The Top Three Story Pitch Mistakes
If you’ve read Fix My Story for very long, you probably know that I’m big on story pitches. I call them by their Hollywood name of loglines. I’ve even written a book or two about how to make your story pitch amazing. It’s a passion of mine to make sure every storyteller who comes into my sphere of influence knows how to write a great story pitch.
Today, I want to go back to basics on story pitching. To do that, let’s look at the top three mistakes I see most often in story pitches.
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Kindle Keyword Strategy For Fiction Authors
A lot of people have had great success getting their books discovered on amazon thanks to selecting the right Kindle Keyword.
However, I’ve had a couple of authors tell me that the Amazon keyword strategy “doesn’t help fiction authors, only those in non-fiction.”
Well, using keywords for amazon books aren’t just a non-fiction tactic and can be incredible for fiction authors as well…it just takes a different approach is all.
Don’t believe me?
Continue reading at Kindlepreneur >>
Save That Cat! The Easy Secret To Introducing A Hero
How do you go about introducing a protagonist, let alone introducing a hero? First impressions are even more long-lasting in fiction than in real life, and your reader’s first experience with your protagonist is likely to define how they understand everything that comes after. That means it’s important to give a clear impression, guaranteeing you’re on the same page as your reader for what follows.
There are a lot of ways to go when this is your goal, but in this article I’ll be focusing on a ‘save the cat’ introduction, and why it might be a great fit for your hero. I should note here that I’m not referencing Blake Snyder’s book of the same name, itself a reference to this device. That’s what I’m not talking about, anyway, so what do I mean by ‘save the cat’?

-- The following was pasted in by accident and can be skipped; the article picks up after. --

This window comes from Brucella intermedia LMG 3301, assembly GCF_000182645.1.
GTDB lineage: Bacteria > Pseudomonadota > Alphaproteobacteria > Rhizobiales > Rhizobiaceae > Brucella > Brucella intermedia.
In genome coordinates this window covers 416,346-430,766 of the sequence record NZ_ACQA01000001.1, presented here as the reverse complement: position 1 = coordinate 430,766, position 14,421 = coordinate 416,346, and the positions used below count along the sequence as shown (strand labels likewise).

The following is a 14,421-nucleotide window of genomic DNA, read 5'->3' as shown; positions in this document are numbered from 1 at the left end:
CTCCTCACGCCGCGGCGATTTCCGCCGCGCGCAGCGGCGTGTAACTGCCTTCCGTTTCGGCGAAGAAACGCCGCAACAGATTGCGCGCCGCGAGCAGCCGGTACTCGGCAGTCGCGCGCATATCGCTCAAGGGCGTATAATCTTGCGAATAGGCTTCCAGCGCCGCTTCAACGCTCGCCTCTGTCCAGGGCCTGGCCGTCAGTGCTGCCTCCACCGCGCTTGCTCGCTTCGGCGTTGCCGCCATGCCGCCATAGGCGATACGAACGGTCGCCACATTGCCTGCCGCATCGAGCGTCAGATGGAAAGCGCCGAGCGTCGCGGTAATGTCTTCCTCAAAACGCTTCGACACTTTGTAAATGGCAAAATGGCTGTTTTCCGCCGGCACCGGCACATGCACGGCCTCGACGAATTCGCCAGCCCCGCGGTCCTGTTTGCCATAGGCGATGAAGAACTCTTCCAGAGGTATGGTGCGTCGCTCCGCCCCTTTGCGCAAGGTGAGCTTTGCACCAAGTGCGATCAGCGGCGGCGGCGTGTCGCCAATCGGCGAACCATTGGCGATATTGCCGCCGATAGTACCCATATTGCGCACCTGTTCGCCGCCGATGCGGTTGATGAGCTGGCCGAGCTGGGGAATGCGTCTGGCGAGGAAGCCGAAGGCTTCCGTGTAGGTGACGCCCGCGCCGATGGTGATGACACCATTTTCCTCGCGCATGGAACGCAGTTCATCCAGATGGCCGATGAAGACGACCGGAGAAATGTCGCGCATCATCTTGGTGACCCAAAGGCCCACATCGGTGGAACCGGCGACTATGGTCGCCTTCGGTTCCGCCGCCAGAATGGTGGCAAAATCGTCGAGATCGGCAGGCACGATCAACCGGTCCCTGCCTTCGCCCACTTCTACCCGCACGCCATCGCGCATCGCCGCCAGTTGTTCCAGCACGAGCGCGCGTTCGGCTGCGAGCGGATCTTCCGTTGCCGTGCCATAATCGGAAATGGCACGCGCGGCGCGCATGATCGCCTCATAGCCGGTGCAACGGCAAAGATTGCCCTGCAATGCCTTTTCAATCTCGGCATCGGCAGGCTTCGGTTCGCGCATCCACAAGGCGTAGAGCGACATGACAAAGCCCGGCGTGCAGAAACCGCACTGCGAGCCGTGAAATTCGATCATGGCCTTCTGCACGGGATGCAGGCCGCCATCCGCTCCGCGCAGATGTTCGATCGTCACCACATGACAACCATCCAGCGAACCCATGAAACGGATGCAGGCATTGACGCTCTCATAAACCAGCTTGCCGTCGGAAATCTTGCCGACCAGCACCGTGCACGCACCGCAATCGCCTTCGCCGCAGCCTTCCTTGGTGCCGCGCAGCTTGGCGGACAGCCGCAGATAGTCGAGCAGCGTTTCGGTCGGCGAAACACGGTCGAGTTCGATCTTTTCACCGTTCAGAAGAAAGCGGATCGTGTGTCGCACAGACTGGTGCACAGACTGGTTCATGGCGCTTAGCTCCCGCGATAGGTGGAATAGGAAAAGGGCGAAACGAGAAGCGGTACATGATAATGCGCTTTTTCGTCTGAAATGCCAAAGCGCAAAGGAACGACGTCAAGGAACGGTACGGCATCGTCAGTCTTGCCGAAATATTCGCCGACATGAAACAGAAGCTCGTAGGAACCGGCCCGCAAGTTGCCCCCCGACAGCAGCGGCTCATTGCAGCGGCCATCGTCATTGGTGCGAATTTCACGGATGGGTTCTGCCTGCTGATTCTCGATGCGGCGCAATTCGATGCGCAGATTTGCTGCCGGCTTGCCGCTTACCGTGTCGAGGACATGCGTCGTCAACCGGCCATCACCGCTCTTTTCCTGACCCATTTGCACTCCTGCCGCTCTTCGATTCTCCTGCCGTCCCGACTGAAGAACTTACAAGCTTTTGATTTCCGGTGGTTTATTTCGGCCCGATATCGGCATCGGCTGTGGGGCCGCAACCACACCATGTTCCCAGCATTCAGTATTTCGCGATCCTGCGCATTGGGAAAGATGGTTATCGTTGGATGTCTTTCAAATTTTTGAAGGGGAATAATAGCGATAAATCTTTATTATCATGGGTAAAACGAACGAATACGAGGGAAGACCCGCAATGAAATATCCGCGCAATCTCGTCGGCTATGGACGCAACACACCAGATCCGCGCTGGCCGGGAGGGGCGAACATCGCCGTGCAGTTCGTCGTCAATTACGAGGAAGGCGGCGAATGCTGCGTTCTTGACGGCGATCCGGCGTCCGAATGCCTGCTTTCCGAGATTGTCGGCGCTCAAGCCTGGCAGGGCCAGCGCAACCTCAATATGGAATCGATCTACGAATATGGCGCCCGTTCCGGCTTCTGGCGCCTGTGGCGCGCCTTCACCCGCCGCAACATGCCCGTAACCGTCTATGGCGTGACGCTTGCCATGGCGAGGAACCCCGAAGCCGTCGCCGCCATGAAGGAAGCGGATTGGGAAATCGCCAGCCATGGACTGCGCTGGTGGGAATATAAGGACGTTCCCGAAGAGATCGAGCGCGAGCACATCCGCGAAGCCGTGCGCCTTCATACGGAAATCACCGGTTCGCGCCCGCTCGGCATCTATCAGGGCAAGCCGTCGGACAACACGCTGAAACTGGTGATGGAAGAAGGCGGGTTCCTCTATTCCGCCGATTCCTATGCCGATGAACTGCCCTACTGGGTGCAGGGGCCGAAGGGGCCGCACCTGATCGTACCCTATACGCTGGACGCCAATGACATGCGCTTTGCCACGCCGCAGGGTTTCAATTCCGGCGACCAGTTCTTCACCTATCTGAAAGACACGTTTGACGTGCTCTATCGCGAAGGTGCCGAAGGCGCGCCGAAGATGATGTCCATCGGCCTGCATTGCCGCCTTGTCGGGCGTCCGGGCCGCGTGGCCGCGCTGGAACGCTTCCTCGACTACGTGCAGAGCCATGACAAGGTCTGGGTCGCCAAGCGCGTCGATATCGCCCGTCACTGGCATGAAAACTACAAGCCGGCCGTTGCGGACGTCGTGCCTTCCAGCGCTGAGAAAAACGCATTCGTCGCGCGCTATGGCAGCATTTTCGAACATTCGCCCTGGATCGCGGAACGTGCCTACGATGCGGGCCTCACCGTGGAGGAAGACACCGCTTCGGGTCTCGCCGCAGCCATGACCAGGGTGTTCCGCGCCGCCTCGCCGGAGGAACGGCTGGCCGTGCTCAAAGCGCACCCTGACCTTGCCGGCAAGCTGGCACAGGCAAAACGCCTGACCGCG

Continue reading at Standout Books >>
Scrivener for iOS Means You Can Write Your Zombie Novel Anywhere
EVERY NOVEMBER FOR the last 17 years, thousands of people have participated in National Novel Writing Month, which is more commonly and less pronounceably known as NaNoWriMo. In 2015, 431,626 people signed up to try and write 50,000 words in a single month. One guy apparently wrote more than a million.
NaNoWriMo has been very good to Keith Blount. Blount is the creator and primary developer of Scrivener, an app made specifically for writers wrangling huge word counts. Scrivener’s first public launch came via the NaNoWriMo forums in 2005, and now Blount and his company, Literature and Latte, sponsor a camp for aspiring novelists every year. A huge group of writers, at all levels of acclaim and wealth and prolificness, rely on Scrivener to do their work on Macs and PCs. And today, after years of development and even more years of user requests, Scrivener’s also available for the iPhone and iPad.
Continue reading at WIRED >>